Dealing with death is one of the most difficult times to endure. Grief is one of the most complicated emotions.
Although therapists and mental health professionals have made progress in understanding the emotion, much still needs to be done.
The Kubler-Ross model is perhaps the most commonly accepted route to traverse grief.
However, there are nuances within each stage of the grief model that some people often never overcome.
There are several dimensions to happiness that one needs to consider to fully understand whether a person is likely to be happy again. If a person is predisposed to depression, grief could worsen a bad situation.
Moreover, finding true happiness after complicated grief can show similar symptoms to major depressive episodes.
With this in mind, I’m here to help share – in simple terms – how to find happiness after dealing with loss.
Plus I founded the groundbreaking video course called The Anxiety Cure.
I love to share strategies to improve happiness and inner calm.
This article addresses a very deep, complicated, and emotionally laden topic. However, by the end of this article, you should have a better understanding of some of the steps you can take to begin the process of holistic recovery from grief and loss.
Here is an empowering overview of how to find happiness after dealing with loss and release your overwhelming grief.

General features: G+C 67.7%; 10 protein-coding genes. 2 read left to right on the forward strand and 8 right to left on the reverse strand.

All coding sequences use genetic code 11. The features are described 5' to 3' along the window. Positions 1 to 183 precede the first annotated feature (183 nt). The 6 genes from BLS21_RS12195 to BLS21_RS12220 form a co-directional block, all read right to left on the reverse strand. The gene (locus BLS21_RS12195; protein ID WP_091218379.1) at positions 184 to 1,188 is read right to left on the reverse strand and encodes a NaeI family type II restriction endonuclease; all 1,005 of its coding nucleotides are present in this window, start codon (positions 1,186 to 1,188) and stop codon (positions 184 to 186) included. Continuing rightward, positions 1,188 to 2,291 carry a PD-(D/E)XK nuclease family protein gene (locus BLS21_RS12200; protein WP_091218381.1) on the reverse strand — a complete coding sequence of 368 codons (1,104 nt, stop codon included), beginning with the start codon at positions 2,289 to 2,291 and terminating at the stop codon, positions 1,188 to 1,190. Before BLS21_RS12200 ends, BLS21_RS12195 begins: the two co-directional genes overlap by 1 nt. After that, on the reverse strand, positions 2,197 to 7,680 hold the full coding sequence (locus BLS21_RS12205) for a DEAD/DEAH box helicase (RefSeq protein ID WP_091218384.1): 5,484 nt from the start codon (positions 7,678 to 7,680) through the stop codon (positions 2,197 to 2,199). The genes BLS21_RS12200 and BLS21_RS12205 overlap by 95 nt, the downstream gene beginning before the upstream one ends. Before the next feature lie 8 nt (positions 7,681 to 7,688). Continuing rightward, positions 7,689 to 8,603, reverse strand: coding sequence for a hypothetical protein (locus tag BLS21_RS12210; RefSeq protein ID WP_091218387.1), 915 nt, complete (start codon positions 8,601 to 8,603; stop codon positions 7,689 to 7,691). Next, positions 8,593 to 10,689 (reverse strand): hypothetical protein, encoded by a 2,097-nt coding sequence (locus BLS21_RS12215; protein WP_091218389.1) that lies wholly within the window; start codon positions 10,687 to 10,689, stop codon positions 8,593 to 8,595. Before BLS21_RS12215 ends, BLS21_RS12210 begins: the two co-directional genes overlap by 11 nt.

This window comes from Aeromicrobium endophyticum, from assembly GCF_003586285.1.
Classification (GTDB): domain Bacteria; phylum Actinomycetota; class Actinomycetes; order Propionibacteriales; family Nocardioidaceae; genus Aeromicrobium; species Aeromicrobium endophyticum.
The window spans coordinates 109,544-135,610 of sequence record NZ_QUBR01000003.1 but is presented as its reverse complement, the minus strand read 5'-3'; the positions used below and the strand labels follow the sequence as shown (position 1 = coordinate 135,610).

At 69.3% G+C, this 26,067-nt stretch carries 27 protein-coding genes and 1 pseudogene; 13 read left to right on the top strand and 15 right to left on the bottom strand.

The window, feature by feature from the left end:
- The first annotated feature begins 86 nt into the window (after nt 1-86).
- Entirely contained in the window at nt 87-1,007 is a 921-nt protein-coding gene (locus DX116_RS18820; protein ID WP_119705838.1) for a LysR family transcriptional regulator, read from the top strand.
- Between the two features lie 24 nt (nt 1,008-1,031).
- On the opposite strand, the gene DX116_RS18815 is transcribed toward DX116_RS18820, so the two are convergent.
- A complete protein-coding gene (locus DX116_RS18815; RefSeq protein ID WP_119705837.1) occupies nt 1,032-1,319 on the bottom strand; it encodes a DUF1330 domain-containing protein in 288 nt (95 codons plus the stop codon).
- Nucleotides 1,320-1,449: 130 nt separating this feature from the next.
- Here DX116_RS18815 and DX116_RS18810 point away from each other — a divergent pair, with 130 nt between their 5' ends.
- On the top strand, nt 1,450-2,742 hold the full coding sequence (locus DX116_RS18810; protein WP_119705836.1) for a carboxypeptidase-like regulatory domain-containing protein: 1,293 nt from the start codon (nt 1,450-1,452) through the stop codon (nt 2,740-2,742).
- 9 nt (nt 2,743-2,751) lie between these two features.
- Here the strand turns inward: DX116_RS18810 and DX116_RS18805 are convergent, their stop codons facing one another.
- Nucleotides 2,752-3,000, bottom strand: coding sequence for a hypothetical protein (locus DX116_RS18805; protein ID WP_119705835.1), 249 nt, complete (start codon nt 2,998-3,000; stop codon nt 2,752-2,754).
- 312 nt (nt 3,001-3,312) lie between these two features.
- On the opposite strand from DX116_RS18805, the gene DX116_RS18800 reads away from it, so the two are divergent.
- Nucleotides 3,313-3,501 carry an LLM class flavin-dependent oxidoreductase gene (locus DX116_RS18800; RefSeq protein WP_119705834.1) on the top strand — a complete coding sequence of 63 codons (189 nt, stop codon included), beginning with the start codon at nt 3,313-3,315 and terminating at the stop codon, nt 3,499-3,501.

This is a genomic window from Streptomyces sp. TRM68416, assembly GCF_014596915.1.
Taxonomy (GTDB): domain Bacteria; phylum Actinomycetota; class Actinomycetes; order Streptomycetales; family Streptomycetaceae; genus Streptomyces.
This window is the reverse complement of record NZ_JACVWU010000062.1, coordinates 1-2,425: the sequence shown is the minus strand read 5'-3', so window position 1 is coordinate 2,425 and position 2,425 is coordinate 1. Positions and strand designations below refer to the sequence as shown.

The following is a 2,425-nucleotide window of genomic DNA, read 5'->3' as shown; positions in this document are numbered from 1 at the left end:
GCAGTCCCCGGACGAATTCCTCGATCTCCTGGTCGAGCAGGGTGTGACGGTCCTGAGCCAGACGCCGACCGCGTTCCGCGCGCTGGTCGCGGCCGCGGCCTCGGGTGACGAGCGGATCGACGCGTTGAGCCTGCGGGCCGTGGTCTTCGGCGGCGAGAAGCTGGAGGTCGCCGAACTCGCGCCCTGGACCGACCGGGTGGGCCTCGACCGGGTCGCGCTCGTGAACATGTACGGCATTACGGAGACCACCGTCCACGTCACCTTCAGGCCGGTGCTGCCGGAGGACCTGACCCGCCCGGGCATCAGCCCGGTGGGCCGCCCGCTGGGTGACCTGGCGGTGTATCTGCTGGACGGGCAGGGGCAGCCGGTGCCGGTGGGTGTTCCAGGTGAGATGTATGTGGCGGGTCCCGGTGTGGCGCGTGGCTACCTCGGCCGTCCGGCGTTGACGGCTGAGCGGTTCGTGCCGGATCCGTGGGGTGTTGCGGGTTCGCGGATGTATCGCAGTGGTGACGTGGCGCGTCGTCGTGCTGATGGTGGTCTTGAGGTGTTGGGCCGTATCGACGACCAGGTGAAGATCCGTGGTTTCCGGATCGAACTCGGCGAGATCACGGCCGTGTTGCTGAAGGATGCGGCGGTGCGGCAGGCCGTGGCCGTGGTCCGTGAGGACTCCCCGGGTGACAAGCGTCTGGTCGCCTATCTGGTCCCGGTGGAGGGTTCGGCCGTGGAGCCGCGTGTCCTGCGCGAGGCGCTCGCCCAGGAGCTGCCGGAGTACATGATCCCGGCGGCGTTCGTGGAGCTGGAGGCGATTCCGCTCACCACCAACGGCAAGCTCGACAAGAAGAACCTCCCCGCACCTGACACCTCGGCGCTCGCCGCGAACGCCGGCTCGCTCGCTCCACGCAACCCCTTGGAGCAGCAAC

Science-based healing may not always be the best solution for every person. Everyone has unique personality traits, and sometimes it’s important to give closure in a way they understand best. If therapy, acceptance, and general grief restorative practices aren’t working for you, you may turn to psychic treatment.
Reaching out to your passed loved one and establishing a connection is one of the best ways to gain the closure you are looking for. Being able to say goodbye one last time can act as a flipped switch and jumpstart the road to recovery. You can opt for Psychic Readings if you think this is something that could potentially help you overcome the issues you are dealing with and truly find happiness.
Clairvoyants, Psychics, and Oracles have been around for centuries, even millennia. Moreover, thousands of people cite being able to move on after getting in touch with their loved ones who have passed away. It is a complicated route, but as long as you are comfortable with it, that’s all that matters.
One of the best ways to find meaning in life after the death of a loved one is to live for what they lived for. In no way are we suggesting that you abandon your identity (some people do) and live solely for what your loved one wanted.
Rather, stay true to your own goals and support the values of your loved one as well.
For example, if the deceased had a strong altruistic side to them, perhaps you could donate to charity and continue their legacy. Think about what they would have wanted you to do to honor their memory.
Moreover, it brings a sense of closure, knowing you are still doing what they would have wanted. It’s almost as if you are allowing them to live vicariously through you.